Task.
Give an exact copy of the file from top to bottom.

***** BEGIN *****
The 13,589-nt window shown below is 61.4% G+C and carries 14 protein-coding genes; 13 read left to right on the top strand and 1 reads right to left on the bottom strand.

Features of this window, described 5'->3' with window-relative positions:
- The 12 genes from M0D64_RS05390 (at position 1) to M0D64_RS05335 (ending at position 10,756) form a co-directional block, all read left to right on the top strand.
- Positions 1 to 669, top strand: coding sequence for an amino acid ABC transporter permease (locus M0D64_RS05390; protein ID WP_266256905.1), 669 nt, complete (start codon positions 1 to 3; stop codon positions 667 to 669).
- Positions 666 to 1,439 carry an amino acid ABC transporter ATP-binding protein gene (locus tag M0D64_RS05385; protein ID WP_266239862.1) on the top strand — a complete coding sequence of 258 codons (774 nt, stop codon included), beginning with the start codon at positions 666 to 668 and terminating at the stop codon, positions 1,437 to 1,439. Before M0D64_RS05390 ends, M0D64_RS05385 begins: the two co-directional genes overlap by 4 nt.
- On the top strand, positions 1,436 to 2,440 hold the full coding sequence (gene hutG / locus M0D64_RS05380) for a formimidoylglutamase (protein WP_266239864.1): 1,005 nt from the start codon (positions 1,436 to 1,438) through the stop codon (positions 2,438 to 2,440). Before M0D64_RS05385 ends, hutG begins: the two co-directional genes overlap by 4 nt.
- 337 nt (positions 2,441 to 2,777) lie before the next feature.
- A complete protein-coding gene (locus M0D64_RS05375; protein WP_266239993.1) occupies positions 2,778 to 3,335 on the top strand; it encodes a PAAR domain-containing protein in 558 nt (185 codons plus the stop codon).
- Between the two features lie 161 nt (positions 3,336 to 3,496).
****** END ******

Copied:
The 13,589-nt window shown below is 61.4% G+C and carries 14 protein-coding genes; 13 read left to right on the top strand and 1 reads right to left on the bottom strand.

Features of this window, described 5'->3' with window-relative positions:
- The 12 genes from M0D64_RS05390 (at position 1) to M0D64_RS05335 (ending at position 10,756) form a co-directional block, all read left to right on the top strand.
- Positions 1 to 669, top strand: coding sequence for an amino acid ABC transporter permease (locus M0D64_RS05390; protein ID WP_266256905.1), 669 nt, complete (start codon positions 1 to 3; stop codon positions 667 to 669).
- Positions 666 to 1,439 carry an amino acid ABC transporter ATP-binding protein gene (locus tag M0D64_RS05385; protein ID WP_266239862.1) on the top strand — a complete coding sequence of 258 codons (774 nt, stop codon included), beginning with the start codon at positions 666 to 668 and terminating at the stop codon, positions 1,437 to 1,439. Before M0D64_RS05390 ends, M0D64_RS05385 begins: the two co-directional genes overlap by 4 nt.
- On the top strand, positions 1,436 to 2,440 hold the full coding sequence (gene hutG / locus M0D64_RS05380) for a formimidoylglutamase (protein WP_266239864.1): 1,005 nt from the start codon (positions 1,436 to 1,438) through the stop codon (positions 2,438 to 2,440). Before M0D64_RS05385 ends, hutG begins: the two co-directional genes overlap by 4 nt.
- 337 nt (positions 2,441 to 2,777) lie before the next feature.
- A complete protein-coding gene (locus M0D64_RS05375; protein WP_266239993.1) occupies positions 2,778 to 3,335 on the top strand; it encodes a PAAR domain-containing protein in 558 nt (185 codons plus the stop codon).
- Between the two features lie 161 nt (positions 3,336 to 3,496).